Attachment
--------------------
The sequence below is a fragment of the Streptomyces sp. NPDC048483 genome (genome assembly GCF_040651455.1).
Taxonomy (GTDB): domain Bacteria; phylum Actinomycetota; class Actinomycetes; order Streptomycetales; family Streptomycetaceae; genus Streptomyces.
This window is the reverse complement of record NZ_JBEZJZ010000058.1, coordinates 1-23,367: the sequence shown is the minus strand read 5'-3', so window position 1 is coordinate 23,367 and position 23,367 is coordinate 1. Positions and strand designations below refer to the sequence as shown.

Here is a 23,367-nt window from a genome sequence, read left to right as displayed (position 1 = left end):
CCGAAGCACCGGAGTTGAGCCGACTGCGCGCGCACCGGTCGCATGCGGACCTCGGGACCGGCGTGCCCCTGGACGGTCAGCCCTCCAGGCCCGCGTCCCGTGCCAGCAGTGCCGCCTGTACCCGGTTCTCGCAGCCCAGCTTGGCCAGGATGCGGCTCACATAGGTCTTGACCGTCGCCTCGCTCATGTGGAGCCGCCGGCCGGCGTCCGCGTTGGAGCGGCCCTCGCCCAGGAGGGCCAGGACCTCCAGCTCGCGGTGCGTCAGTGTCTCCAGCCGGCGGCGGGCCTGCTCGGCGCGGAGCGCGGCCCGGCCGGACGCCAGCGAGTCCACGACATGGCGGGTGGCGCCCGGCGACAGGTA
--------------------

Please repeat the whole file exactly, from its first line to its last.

The sequence below is a fragment of the Streptomyces sp. NPDC048483 genome (genome assembly GCF_040651455.1).
Taxonomy (GTDB): domain Bacteria; phylum Actinomycetota; class Actinomycetes; order Streptomycetales; family Streptomycetaceae; genus Streptomyces.
This window is the reverse complement of record NZ_JBEZJZ010000058.1, coordinates 1-23,367: the sequence shown is the minus strand read 5'-3', so window position 1 is coordinate 23,367 and position 23,367 is coordinate 1. Positions and strand designations below refer to the sequence as shown.

Here is a 23,367-nt window from a genome sequence, read left to right as displayed (position 1 = left end):
CCGAAGCACCGGAGTTGAGCCGACTGCGCGCGCACCGGTCGCATGCGGACCTCGGGACCGGCGTGCCCCTGGACGGTCAGCCCTCCAGGCCCGCGTCCCGTGCCAGCAGTGCCGCCTGTACCCGGTTCTCGCAGCCCAGCTTGGCCAGGATGCGGCTCACATAGGTCTTGACCGTCGCCTCGCTCATGTGGAGCCGCCGGCCGGCGTCCGCGTTGGAGCGGCCCTCGCCCAGGAGGGCCAGGACCTCCAGCTCGCGGTGCGTCAGTGTCTCCAGCCGGCGGCGGGCCTGCTCGGCGCGGAGCGCGGCCCGGCCGGACGCCAGCGAGTCCACGACATGGCGGGTGGCGCCCGGCGACAGGTA